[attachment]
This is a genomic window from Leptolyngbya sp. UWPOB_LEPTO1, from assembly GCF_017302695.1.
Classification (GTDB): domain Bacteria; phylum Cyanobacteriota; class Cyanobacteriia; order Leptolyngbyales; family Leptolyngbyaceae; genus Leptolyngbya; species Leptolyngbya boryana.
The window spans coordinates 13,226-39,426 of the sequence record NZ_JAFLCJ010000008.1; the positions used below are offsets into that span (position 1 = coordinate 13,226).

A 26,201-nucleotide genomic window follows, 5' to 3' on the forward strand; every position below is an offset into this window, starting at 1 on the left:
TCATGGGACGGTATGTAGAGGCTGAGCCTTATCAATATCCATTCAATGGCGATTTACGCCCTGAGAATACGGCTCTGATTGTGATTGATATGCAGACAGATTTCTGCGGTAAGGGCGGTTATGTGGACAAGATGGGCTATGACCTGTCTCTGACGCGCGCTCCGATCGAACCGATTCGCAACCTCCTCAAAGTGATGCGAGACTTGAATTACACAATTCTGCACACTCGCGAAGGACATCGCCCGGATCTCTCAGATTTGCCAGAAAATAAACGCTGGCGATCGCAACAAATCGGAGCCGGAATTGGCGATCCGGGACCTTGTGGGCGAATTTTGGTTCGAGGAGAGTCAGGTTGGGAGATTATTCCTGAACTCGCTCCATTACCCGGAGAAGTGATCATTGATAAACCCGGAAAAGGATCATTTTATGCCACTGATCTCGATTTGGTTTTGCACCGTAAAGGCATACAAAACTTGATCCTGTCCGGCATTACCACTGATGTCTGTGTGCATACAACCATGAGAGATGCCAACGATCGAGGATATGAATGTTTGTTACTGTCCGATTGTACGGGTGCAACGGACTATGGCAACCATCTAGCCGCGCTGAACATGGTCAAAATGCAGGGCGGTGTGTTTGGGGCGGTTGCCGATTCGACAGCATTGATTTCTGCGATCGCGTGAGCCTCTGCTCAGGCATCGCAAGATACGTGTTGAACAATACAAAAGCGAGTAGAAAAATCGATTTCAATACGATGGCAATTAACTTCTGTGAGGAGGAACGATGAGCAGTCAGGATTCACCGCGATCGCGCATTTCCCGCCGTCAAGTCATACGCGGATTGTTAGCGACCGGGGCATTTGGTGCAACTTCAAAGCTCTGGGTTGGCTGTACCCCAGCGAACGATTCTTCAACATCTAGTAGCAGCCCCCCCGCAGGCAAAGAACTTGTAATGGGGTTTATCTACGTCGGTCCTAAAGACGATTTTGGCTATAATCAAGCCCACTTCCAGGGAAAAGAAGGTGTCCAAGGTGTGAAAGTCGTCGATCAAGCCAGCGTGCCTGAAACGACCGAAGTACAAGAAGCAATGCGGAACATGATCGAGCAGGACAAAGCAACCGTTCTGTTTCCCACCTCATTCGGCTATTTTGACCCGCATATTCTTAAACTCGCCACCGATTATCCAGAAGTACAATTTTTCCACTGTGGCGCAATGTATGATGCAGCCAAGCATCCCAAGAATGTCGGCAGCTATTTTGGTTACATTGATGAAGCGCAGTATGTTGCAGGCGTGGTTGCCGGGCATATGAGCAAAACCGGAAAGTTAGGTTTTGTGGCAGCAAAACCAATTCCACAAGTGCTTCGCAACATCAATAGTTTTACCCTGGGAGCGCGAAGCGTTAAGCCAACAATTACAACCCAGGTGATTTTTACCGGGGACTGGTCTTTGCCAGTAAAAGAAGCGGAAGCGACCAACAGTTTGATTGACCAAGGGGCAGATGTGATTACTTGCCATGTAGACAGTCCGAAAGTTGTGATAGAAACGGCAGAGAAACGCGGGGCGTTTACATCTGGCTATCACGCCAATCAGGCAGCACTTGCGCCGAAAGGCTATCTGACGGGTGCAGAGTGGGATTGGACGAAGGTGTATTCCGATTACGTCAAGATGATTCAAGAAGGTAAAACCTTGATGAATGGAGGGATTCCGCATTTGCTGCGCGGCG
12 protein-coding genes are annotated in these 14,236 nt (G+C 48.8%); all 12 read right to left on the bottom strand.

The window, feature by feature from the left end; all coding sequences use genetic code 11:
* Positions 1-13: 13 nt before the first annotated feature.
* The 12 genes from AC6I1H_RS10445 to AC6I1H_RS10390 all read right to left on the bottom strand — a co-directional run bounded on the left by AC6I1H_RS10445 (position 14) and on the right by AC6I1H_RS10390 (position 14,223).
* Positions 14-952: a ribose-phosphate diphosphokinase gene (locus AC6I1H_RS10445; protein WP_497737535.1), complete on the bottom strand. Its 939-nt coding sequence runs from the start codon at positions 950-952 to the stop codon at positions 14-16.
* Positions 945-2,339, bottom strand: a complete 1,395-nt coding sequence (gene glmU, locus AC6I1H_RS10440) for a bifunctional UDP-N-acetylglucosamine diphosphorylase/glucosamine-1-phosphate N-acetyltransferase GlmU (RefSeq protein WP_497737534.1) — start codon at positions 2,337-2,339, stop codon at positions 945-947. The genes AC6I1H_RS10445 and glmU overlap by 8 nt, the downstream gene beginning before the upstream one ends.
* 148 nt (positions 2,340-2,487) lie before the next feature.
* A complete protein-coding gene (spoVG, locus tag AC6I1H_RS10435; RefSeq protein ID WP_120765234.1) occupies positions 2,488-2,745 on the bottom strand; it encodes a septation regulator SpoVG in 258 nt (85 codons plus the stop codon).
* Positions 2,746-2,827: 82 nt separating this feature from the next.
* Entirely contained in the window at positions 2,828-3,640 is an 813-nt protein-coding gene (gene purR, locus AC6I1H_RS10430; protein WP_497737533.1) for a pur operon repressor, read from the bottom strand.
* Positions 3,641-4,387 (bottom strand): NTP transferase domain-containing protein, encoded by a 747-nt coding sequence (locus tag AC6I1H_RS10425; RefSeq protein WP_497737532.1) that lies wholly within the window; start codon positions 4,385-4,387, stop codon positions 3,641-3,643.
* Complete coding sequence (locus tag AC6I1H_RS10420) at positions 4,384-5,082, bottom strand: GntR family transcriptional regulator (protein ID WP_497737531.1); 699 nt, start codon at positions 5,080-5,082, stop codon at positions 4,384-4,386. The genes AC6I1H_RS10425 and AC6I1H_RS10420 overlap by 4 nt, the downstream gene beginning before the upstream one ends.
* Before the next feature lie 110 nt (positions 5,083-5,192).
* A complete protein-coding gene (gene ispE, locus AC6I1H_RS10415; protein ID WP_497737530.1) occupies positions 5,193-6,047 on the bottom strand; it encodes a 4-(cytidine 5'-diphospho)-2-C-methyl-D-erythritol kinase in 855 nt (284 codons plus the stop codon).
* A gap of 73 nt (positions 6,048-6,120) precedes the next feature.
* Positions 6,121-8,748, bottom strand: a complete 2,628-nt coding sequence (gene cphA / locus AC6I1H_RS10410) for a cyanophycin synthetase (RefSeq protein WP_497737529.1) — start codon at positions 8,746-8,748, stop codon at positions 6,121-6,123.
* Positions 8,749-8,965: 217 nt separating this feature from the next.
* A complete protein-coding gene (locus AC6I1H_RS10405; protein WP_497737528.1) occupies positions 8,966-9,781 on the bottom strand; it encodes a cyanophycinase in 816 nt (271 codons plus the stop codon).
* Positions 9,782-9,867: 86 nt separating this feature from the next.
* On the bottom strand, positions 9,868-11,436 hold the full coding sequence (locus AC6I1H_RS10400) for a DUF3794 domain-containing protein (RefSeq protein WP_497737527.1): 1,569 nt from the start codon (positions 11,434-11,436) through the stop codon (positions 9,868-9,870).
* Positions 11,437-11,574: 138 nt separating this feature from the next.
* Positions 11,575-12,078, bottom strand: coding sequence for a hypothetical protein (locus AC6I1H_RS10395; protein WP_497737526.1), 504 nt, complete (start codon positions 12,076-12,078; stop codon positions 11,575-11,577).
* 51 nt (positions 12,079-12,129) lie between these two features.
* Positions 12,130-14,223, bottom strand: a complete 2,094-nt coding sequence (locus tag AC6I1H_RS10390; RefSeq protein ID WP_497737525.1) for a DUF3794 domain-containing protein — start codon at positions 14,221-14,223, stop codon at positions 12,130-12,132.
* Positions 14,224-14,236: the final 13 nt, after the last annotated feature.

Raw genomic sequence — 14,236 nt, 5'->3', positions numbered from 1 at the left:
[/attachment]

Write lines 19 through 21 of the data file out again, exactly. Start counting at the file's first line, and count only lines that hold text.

* A complete protein-coding gene (gene ispE, locus AC6I1H_RS10415; protein ID WP_497737530.1) occupies positions 5,193-6,047 on the bottom strand; it encodes a 4-(cytidine 5'-diphospho)-2-C-methyl-D-erythritol kinase in 855 nt (284 codons plus the stop codon).
* A gap of 73 nt (positions 6,048-6,120) precedes the next feature.
* Positions 6,121-8,748, bottom strand: a complete 2,628-nt coding sequence (gene cphA / locus AC6I1H_RS10410) for a cyanophycin synthetase (RefSeq protein WP_497737529.1) — start codon at positions 8,746-8,748, stop codon at positions 6,121-6,123.